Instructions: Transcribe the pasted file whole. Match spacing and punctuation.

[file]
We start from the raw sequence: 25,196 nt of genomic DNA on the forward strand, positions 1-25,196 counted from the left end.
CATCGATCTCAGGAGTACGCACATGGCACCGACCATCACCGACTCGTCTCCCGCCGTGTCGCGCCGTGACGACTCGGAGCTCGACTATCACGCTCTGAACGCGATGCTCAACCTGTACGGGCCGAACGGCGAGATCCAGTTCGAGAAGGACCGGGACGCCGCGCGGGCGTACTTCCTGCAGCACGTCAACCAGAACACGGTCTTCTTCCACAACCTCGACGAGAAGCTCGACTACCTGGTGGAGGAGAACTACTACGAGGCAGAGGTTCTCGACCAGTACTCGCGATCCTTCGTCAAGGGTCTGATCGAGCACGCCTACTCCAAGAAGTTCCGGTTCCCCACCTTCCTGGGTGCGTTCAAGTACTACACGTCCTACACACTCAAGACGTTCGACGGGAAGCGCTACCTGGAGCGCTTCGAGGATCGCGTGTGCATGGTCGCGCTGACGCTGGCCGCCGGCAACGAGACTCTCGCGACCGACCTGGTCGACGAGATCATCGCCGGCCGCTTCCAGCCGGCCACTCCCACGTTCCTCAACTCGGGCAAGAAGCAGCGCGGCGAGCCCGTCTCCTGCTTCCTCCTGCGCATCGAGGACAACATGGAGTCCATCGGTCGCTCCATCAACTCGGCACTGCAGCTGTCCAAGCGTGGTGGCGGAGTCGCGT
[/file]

We start from the raw sequence: 25,196 nt of genomic DNA on the forward strand, positions 1-25,196 counted from the left end.
CATCGATCTCAGGAGTACGCACATGGCACCGACCATCACCGACTCGTCTCCCGCCGTGTCGCGCCGTGACGACTCGGAGCTCGACTATCACGCTCTGAACGCGATGCTCAACCTGTACGGGCCGAACGGCGAGATCCAGTTCGAGAAGGACCGGGACGCCGCGCGGGCGTACTTCCTGCAGCACGTCAACCAGAACACGGTCTTCTTCCACAACCTCGACGAGAAGCTCGACTACCTGGTGGAGGAGAACTACTACGAGGCAGAGGTTCTCGACCAGTACTCGCGATCCTTCGTCAAGGGTCTGATCGAGCACGCCTACTCCAAGAAGTTCCGGTTCCCCACCTTCCTGGGTGCGTTCAAGTACTACACGTCCTACACACTCAAGACGTTCGACGGGAAGCGCTACCTGGAGCGCTTCGAGGATCGCGTGTGCATGGTCGCGCTGACGCTGGCCGCCGGCAACGAGACTCTCGCGACCGACCTGGTCGACGAGATCATCGCCGGCCGCTTCCAGCCGGCCACTCCCACGTTCCTCAACTCGGGCAAGAAGCAGCGCGGCGAGCCCGTCTCCTGCTTCCTCCTGCGCATCGAGGACAACATGGAGTCCATCGGTCGCTCCATCAACTCGGCACTGCAGCTGTCCAAGCGTGGTGGCGGAGTCGCGT